Movie Graveyard

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Sep 202006
 
Authors: JEFF SCHWARTZ The Rocky Mountain Collegian

“Last Waltz” more than just a concert film

Any movie that starts with a cue card that reads, “This Film Should be Played Loud!” has its priorities straight.

This is how Martin Scorsese’s “The Last Waltz” (1978) begins, and it’s a fitting opening because the film’s subject is music.

But the cue card is also apt because “The Last Waltz” is a celebratory, ecstatic jubilee of a film that cries out to be blared loudly and without apology.

The film is part documentary and part concert film, and its subject is The Band, a revered rock group that played during the ’60s and ’70s heyday of rock ‘n’ roll.

What makes “The Last Waltz” special is that it examines a rock group at the end of its career.

The Band, led by guitarist Robbie Robertson, bassist Rick Danko and drummer Levon Helm, decide to break up at the height of its career. Why? Because living on the road, according to Robertson, is “a damn impossible way of life.”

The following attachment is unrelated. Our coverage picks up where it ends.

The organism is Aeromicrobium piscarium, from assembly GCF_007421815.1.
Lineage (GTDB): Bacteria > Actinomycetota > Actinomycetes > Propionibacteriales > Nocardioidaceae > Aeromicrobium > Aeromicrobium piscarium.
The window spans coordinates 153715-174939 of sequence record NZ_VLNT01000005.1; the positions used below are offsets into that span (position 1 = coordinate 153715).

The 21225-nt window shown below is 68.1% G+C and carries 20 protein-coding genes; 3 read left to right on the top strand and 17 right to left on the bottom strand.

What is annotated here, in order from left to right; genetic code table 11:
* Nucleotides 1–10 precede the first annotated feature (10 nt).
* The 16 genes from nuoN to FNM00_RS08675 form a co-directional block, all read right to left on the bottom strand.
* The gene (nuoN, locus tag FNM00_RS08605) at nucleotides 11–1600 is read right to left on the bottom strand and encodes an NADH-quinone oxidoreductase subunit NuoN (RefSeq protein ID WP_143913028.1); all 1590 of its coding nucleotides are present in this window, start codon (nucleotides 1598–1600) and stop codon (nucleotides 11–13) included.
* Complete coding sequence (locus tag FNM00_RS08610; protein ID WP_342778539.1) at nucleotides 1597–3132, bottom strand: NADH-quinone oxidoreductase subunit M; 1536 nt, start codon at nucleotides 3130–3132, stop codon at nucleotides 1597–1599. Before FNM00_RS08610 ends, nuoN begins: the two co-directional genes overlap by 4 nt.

The interviews with The Band are skillfully done by director Martin Scorsese. Even though he occasionally comes off as a starry-eyed groupie, Scorsese’s enthusiasm for The Band is infectious, and the questions he puts to the various members elicit some great responses about music and the road.

However, the best part of “The Last Waltz” is the concert itself. The Band puts on a simmering and rapturous concert, and Levon Helm, in particular, drums and sings as if his life were at stake and his only shot at redemption was to put on a hell of a show.

You can’t help by smile and laugh and enjoy The Band’s performance, but at the same time, there’s an undercurrent of sadness because this is its final concert together.

The concert segments of the film are further amplified by the presence of some of rock’s royalty, including Neil Yong, Eric Clapton, Van Morrison and Bob Dylan.

But undeniably, the greatest guest star The Band managed to finagle into performing with them is blues legend Muddy Waters, who performs an utterly incendiary version of the song “Mannish Boy” that is so sizzling-hot it threatens to scorch the screen.

“The Last Waltz” truly achieves its greatness toward its end when we realize that the film is about more than just The Band or the music of the ’60s and ’70s.

It is a film about impermanence, about change and about how sometimes the only way to deal with that change is to throw one last hurrah.

A last waltz, if you will.

Staff writer Jeff Schwartz can be reached at verve@collegian.com

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